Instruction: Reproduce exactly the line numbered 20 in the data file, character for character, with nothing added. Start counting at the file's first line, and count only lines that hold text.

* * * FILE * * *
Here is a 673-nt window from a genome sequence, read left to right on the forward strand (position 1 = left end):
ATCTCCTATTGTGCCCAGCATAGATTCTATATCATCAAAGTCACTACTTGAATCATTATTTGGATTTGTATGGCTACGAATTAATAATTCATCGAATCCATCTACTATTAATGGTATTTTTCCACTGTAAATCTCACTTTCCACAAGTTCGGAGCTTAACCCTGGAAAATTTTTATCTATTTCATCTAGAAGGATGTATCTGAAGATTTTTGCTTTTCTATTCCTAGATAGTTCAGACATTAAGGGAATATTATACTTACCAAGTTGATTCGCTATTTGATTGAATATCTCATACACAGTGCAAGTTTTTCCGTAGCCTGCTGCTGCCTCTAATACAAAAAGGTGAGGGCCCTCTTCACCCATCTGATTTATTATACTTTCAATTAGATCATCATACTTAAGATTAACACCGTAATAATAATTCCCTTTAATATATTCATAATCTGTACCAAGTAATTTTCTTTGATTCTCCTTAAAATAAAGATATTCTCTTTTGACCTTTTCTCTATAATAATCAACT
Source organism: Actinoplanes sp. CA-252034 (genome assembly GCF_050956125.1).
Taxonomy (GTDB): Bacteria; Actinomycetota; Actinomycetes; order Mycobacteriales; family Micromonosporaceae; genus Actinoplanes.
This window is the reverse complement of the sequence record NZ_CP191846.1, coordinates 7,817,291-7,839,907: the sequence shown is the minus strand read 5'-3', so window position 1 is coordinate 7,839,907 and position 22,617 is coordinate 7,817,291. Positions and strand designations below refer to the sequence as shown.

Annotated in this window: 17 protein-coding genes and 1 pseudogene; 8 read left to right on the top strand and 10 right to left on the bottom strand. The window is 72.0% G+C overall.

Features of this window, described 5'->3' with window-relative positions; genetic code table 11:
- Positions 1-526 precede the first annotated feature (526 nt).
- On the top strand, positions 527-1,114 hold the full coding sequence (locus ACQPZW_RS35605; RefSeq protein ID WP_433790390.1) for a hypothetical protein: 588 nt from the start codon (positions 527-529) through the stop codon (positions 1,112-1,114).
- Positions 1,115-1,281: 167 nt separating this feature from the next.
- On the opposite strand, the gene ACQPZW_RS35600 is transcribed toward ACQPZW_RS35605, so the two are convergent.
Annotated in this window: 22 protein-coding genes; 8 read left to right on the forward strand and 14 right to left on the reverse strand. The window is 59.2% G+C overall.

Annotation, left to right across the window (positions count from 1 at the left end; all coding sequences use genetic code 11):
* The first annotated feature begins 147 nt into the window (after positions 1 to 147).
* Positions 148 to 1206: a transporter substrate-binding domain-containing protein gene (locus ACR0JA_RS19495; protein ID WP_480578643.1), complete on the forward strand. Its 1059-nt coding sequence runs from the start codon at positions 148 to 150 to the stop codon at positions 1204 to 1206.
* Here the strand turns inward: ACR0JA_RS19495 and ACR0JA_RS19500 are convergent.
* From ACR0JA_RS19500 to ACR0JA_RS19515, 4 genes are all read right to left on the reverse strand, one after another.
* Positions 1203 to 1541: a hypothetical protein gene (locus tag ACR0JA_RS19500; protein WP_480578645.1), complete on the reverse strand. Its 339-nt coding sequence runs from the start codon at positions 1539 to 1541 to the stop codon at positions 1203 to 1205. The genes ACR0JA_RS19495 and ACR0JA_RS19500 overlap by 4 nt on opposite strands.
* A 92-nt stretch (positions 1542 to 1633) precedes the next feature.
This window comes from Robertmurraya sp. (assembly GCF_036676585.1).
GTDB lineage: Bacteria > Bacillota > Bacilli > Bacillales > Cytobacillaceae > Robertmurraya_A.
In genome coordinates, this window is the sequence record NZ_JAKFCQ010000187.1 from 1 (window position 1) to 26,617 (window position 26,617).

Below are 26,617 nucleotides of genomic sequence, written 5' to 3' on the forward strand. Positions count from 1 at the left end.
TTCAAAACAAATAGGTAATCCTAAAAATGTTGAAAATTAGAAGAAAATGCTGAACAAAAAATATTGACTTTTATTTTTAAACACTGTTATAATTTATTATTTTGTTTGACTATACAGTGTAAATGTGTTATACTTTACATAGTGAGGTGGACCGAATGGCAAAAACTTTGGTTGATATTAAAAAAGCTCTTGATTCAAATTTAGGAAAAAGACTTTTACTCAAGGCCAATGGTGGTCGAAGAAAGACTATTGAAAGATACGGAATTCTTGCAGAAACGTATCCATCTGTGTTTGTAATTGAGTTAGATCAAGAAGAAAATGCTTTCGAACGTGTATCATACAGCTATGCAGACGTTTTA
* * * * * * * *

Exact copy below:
This window comes from Robertmurraya sp. (assembly GCF_036676585.1).